Can workers protect their hearing and stay alert to workplace hazards? Yes, they can, with the proper hearing protection equipment, safety training and situational-awareness.

Pilots, soldiers, and police officers know how important situational awareness is to their survival on the job. But from a general health and safety perspective, it has a more universal application One Occupational Safety online piece describes it this way:

"(S)ituational awareness means being aware of the surrounding conditions in your immediate work area and recognizing and dealing with unsafe work conditions before they become an issue…"

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The past ten years have presented some drastic changes within the 2-way industry. The advancement of digital radio portfolios such as Motorola’s MotoTRBO, Kenwood’s NexEdge, and other DMR vendors have given additional value to radio users in commercial and industrial organizations. These integrated solutions and applications for voice and data while increasing capacity and providing digital clarity.

In addition to these benefits, the past months have shown an increased movement towards safety compliance and awareness within 2-way radio vendors and accessory partners like Sensear.

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About 22 million people a year are exposed to potentially hazardous noise levels on the job. That attention-getting statistic was reported in an April 2013 article in The Hearing Journal.  OSHA's concern in this area got one Texas limestone fabricator's attention. On September 11, 2014, OSHA laid some heavy fines because the employer failed to list the warning signs emitted by the noisy machinery on their shop floor.

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There are many risks facing those who work in the mining industry. Not necessarily the least of these being hearing loss. Working constantly next to heavy, loud equipment like conveying systems, drills, and other machinery should be enough to motivate mine workers to wear hearing-protective gear. But, many workers do not, and subsequently suffer some form of hearing loss. 
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Workplace hearing protection programs typically focus on individuals with normal hearing. But what about workers who already suffer from some level of hearing loss?  Even in quiet environments, workers with hearing loss face a number of challenges, including difficulty communicating with colleagues and problems with differentiating important sounds above background noises.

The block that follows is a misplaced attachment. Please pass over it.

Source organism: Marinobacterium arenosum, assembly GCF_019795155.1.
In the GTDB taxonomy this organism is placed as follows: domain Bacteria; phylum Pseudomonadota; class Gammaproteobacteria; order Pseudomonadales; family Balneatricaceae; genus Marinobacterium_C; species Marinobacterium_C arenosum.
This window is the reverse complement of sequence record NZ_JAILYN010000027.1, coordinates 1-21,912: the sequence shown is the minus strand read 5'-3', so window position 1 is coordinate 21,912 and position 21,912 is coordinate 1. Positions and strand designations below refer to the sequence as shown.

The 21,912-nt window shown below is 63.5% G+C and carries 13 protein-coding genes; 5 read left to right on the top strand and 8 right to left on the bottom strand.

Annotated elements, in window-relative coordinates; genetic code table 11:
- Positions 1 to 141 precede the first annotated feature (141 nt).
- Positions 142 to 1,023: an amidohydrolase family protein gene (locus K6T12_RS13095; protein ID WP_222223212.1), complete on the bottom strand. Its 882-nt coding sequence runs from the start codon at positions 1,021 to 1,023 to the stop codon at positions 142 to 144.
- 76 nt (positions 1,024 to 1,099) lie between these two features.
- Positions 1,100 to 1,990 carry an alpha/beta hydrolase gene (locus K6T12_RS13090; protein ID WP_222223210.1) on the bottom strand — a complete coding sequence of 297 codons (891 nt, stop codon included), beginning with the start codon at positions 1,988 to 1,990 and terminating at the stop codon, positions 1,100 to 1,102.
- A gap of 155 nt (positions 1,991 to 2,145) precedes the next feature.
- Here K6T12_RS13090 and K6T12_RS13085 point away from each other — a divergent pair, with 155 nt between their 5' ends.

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The concept that loud machines cause hearing damage with prolonged exposure is not a new concept. However, it’s rare to find a situation nowadays where the effects of machinery in a given activity or function are seen affecting a population without any protection involved. One such study was done in Brazil and published in 2014.

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According to the CDC (Centers for Disease Control and Prevention) an average of 22 million workers in the United States are exposed to dangerous levels of noise in the workplace. Considering that approximately $242 million is spent each year on workers’ compensation for disability due to hearing loss, it is imperative that companies take a proactive approach to preventing hearing problems. Ongoing exposure to noise levels that exceed 85 dB is able to cause substantial hearing damage. OSHA (Occupational Safety and Health Administration) recommends that workers are not exposed to noise levels that exceed 85 dB for extended periods of time.

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Business leaders in all industries and sectors value the safety of their employees, from senior management to the bottom line. However, when the risk of occupational hazards increases in certain professions, preventative measures to protect employees become increasingly crucial in business. The risks increase significantly when employees are exposed to consistent loud noise as part of their daily role.

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As defined by NOHSC: 2009(2004), occupational noise-induced hearing loss (NIHL) means hearing impairment arising from exposure to excessive noise at work. Occupational noise-induced hearing loss is also commonly known as industrial deafness.

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